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Eric Davidson
Eric Davidson

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Why you should add Generative Art to your resume

For those that aren't familiar with generative art, it is the process of creating something visually appealing through code. With truly endless possibilities, using code to create art has become one of my favorite hobbies outside of work. I think generative art promises many benefits, both personally and professionally, and I've tried to list a few of the ones I've experienced below.

  • Impress Recruiters: I think it's very important to have at least a few projects that result in something physical or visual. Explaining your side projects to a recruiter is an extremely important part of the hiring process and generating interest quickly is paramount. With a generative art project, I get to talk about my programming process alongside an intriguing visual product. I'm not saying you should only have art projects, but having at least a few couldn't hurt.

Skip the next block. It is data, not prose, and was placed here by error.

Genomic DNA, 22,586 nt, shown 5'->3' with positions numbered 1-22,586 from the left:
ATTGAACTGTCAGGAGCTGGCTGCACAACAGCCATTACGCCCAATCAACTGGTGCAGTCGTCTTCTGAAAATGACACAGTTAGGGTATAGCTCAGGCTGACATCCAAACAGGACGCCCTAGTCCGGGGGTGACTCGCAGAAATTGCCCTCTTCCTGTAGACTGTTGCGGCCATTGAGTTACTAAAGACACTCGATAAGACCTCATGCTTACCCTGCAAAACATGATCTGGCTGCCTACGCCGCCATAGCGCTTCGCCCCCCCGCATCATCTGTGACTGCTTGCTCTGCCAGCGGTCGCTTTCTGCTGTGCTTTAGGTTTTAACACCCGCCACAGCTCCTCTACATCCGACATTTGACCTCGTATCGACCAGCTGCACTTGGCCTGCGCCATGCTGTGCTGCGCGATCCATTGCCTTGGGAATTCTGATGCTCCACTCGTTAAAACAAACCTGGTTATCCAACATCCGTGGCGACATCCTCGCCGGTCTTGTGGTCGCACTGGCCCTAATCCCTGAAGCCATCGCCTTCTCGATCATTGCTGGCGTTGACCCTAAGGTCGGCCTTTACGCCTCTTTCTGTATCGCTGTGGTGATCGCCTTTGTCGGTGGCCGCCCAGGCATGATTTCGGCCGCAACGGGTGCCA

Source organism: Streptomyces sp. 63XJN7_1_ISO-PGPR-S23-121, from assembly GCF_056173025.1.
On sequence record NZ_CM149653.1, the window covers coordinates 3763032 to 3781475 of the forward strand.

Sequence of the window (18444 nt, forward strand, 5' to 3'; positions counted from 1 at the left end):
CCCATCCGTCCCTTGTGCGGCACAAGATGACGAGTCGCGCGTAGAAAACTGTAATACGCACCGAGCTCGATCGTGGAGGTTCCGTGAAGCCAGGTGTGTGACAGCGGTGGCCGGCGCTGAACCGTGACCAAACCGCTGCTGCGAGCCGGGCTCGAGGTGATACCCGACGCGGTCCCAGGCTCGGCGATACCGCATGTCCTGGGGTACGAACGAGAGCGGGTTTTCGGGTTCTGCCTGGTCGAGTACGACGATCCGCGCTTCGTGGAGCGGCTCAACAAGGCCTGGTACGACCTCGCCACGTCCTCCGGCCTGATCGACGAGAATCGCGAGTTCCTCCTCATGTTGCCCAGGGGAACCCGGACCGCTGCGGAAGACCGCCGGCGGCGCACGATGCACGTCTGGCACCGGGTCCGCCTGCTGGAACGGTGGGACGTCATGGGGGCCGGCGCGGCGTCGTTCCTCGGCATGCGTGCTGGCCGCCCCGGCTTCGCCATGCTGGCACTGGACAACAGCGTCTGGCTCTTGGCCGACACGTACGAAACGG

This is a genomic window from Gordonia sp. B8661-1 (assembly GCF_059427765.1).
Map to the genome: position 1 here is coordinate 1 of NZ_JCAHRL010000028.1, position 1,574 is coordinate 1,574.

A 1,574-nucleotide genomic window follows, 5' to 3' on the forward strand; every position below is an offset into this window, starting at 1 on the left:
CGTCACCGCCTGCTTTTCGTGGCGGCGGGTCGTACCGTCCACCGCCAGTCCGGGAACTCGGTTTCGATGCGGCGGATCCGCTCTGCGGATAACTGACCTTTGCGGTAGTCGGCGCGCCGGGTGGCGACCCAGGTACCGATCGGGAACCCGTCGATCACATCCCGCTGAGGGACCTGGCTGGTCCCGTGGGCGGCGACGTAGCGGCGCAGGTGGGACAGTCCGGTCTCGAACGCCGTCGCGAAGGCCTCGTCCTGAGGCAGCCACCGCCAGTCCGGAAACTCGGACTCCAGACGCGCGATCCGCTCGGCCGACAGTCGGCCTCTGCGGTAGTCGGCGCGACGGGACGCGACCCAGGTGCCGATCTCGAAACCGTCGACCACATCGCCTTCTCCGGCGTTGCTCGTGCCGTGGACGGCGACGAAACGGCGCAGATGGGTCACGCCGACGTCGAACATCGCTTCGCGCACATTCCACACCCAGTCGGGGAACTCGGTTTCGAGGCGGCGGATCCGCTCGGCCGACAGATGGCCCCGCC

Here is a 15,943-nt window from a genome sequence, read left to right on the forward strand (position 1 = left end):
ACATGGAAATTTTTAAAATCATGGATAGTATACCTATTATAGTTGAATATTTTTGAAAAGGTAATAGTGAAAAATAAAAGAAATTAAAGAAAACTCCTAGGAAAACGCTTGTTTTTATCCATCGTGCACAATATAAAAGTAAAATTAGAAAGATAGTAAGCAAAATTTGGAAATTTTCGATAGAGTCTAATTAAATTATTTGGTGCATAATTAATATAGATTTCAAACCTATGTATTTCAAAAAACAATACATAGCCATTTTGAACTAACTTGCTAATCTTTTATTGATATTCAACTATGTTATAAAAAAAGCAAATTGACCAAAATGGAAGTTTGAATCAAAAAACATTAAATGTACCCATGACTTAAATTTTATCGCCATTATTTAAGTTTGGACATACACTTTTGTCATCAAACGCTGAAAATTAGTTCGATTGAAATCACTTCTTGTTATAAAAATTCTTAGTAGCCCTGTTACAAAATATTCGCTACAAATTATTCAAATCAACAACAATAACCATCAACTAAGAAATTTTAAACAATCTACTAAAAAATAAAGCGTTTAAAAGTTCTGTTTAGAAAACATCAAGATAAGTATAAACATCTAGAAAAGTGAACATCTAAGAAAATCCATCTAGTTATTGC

• Motivate Yourself: In my personal experience with programming, most of my work never really manifests into something physical that I can appreciate. With generative art, I'm able to create my own prints and appreciate the output of my code in an entirely new way. It's cheesy, but seeing these reminders of what I've created encourages me when tackling new problems.

  • Expand Your Knowledge: Working on these projects has exposed me to types of problems that I don't generally encounter in my regular job. Most of these problems are rooted in mathematics, and you're guaranteed to have that familiar relief when you finally start to understand exactly what is happening.

  • Make Some Sales: There are plenty of people that have found some measure of success selling prints of their projects. It's completely fine to just appreciate your work on your own, but you never know...

  • Have Fun: Definitely the most important part. If it isn't at least a little fun, why do it?

If you're interested in learning more about Generative Art and how to make your own, I've included links below to two basic tutorials that utilize Processing.

For examples of my projects (and the code for them), check out this repository.


I hope this has been somewhat helpful, thank you for reading!

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